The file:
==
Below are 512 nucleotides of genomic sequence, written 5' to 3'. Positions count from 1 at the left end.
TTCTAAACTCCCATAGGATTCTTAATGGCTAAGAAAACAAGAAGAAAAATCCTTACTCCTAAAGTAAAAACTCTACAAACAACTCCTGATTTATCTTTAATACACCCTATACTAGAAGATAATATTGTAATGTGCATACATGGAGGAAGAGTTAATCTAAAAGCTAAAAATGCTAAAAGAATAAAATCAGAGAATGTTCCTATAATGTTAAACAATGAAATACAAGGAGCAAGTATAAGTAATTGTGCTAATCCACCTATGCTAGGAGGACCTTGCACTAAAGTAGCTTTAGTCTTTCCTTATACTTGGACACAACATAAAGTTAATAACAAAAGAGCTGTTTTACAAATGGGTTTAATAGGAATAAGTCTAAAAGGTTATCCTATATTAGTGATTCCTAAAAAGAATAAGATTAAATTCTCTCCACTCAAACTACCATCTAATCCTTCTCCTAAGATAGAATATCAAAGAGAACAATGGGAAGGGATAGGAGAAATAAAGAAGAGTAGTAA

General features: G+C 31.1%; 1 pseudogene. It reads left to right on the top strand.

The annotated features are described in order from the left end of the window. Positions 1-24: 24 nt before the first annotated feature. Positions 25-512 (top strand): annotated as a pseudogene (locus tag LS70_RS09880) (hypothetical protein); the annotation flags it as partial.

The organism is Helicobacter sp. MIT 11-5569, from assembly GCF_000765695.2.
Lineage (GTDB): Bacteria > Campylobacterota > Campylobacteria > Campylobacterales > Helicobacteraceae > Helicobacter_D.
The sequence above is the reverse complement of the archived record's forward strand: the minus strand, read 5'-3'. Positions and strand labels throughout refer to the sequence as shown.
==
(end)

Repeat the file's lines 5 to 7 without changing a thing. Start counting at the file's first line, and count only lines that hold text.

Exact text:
The organism is Helicobacter sp. MIT 11-5569, from assembly GCF_000765695.2.
Lineage (GTDB): Bacteria > Campylobacterota > Campylobacteria > Campylobacterales > Helicobacteraceae > Helicobacter_D.
The sequence above is the reverse complement of the archived record's forward strand: the minus strand, read 5'-3'. Positions and strand labels throughout refer to the sequence as shown.